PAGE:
Anneta Sguigna, an 86-year-old immigrant to Canada, spoke very little English. She hired an Italian-speaking lawyer and told him to make a Will giving all her assets to her son Fred. The Will was signed, but no one translated it for Anneta before execution. The court accepted that the Will was drafted in accordance with her instructions. Arguably, since Fred was the only surviving son, the Will made logical sense. The court accepted that Anneta knew and approved of the main provision of the Will: that all her money was to go to her son Fred.
Nevertheless, disappointed relatives successfully challenged the Will. For a Will to be considered valid there are certain technicalities including where the testator must sign and how it is to be witnessed. When complied with, these “formalities” as set out in Ontario’s Succession Law Reform Act, create a legal presumption that the person making the Will knew and approved of its contents.
Normally, after the testator dies, the person named as executor applies to court for probate. The judge formally certifies that the Will has been validated which, from that point on, allows the executor to exercise his powers with the approval of the court. So what happened when Fred applied for probate?
The disinherited relatives hired a lawyer specializing in estate litigation.
The lawyer pointed out that because Anneta could not read English there were suspicious circumstances surrounding the execution of the Will. That coupled with the fact that no one translated it to her made it impossible for her to have had knowledge and approval of the contents. The court agreed and would not admit the Will to probate because Anneta did not “… understand the complete chain of the dispositive provisions …” – i.e., The Will provided that if her son Fred predeceased her, then his estate would be the beneficiary.
The judge decided to refused to grant probate, despite the fact that the court believed that the primary bequest – that Fred get all the money – complied with Anneta’s wishes. The common law is clear in that a person making a Will must understand and approve of all, not most of, but all the contents of the Will.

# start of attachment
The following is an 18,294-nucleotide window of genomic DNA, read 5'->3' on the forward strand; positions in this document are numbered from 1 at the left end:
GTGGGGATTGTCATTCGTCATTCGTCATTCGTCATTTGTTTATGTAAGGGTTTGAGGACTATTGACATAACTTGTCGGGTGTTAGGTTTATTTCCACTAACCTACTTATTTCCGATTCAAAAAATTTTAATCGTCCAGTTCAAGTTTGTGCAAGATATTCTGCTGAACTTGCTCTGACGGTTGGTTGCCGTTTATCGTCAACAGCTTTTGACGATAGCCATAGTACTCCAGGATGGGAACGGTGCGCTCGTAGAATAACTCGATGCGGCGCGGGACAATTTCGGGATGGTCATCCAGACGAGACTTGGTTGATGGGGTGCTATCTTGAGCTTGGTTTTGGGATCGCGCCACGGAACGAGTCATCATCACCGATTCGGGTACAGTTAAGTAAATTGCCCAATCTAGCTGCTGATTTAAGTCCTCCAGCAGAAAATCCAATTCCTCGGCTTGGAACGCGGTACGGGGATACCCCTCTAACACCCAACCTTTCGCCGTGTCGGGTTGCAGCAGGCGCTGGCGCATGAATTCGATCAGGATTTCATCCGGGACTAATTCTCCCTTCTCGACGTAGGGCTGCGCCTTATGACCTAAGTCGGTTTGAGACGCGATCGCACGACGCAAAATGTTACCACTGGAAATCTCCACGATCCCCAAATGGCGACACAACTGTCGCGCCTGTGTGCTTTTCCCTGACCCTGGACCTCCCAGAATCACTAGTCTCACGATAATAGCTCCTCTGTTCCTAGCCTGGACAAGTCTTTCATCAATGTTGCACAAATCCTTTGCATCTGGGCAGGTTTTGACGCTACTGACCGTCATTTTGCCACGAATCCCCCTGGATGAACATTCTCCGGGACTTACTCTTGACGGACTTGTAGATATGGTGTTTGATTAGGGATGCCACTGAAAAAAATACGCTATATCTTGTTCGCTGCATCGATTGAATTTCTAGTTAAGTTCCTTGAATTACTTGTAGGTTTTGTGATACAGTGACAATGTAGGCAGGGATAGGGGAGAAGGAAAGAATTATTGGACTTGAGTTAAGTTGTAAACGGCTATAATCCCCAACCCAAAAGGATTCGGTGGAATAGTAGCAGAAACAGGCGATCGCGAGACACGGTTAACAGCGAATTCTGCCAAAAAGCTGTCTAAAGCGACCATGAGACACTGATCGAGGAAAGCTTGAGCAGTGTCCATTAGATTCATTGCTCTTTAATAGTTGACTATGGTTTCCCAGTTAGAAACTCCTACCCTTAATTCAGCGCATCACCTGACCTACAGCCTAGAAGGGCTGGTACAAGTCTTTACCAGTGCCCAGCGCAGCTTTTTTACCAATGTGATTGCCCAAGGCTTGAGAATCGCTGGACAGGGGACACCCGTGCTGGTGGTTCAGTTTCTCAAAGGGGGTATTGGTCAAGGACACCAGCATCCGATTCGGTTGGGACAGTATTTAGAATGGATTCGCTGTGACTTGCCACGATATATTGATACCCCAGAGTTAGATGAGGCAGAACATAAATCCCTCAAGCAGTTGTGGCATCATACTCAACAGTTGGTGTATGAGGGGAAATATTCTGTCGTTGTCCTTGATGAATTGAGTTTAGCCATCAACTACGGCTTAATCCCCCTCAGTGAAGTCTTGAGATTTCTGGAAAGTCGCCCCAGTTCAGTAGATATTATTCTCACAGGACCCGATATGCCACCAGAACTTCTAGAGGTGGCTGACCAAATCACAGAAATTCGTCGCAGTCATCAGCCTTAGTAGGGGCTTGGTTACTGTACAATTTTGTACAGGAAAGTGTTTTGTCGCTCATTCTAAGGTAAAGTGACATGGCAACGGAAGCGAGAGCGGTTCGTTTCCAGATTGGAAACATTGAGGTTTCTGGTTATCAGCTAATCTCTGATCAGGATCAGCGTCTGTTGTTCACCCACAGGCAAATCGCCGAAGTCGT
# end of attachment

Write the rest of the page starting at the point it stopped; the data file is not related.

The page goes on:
Re Sguigna Estate, 1994 Carswell Ont 3298,  O.J. No. 1612 (Ont. Gen. Div.) is a case that has major implications for first-generation immigrants including those from Russian, Israeli and Chinese communities who, while functionally illiterate in English, still achieved financial success.
It is equally important for the lawyers who do their estate planning. A testator’s inability to understand written English raises a red flag and rebuts any legal presumption regarding his or her knowledge and approval of the contents of a Will. It is imperative that those propounding a Will be able to show that the testator had knowledge and approval of the contents of the Will. Some lawyers videotape both the instructions and execution process and others engage the services of professional translators to translate the Will to the testator and then swear an affidavit evidencing the translation. Without taking proper steps to ensure that the testator understands and approves of the content of the Will, the gifting provisions are open to challenge by the disinherited and the lawyers who drafted them are potentially liable to disappointed beneficiaries.
Going to court to challenge a Will can be very complicated. Despite the temptation to jump to conclusions, it would be a mistake to substitute this case review for substantive legal advice. For those considering this option, there is no replacement for hiring a competent solicitor whose own research, analysis and judgment should be canvassed before going to court.